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Twin Peaks' catchy 'Wild Onion' does a little too much

*** (out of four)

The barely-20-year-old rockers of Twin Peaks are really good at crafting short, catchy songs guaranteed to increase your summer air guitar quotient by 200 percent. So it’s easy to wish “Wild Onion,” the quartet’s sophomore release, was nothing but excellently concise winners like “Flavor” and “Fade Away,” both of which clock in at only a tad more than 2 minutes. Why not keep the entire record tightly wound and powerful?

The next-big-thing locals go for more on the 16-track album, though, perhaps wanting to set “Wild Onion” apart from its less-polished, 19-minute predecessor, “Sunken,” and the Smith Westerns comparisons it inspired. It’s certainly fair to want to give a record texture rather than cranking out one fireball after another. Yet dreamy, psychedelic bits like “Strange World” and “Stranger World” and ballad “Ordinary People” find Twin Peaks settling into something, well, ordinary and less resonant. Wearing Rolling Stones/Beach Boys influences pretty loudly, the band can’t sustain the momentum found on the album’s first half.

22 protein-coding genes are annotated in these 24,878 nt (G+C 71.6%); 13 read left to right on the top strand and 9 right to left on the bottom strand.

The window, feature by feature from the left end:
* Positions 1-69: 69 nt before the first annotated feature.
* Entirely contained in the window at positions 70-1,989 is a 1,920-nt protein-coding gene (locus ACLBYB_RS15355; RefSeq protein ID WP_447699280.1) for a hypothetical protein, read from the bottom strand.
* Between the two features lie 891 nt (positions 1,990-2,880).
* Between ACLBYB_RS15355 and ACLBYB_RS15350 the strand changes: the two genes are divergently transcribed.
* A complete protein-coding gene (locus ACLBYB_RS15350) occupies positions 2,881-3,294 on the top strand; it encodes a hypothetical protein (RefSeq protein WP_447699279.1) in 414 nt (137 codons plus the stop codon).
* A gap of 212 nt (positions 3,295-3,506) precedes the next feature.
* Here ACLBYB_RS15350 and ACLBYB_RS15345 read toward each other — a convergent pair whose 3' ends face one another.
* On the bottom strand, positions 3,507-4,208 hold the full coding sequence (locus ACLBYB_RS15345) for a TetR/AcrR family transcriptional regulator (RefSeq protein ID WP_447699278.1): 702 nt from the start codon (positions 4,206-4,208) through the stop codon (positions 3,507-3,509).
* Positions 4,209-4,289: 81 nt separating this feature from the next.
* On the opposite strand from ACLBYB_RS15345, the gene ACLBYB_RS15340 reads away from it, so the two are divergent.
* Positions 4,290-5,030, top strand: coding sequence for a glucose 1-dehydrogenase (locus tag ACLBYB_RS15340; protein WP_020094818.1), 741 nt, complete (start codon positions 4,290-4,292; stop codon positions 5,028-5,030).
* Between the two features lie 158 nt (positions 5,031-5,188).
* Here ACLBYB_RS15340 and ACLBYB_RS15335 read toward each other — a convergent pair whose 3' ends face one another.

Yet Twin Peaks (which was awesome at Pitchfork) demonstrates impressive command of its grooves (note the irresistible “Making Breakfast” and explosive “Strawberry Smoothie”), complementing the music with occasionally grabby lines like, “It’s been a while since we’ve spoken, I guess my doorbell must be broken” (“Good Lovin’”). The first licks of opener “I Found a New Way” will make your hand instinctively shoot forward to turn up the volume. And you can always edit your own, 10- or 11-track version of “Wild Onion” that would be over quickly while capturing the youthful exuberance in the best songs. Being able to listen to it twice in an hour wouldn’t be a bad thing either.

In concert: Oct. 30 at Lincoln Hall

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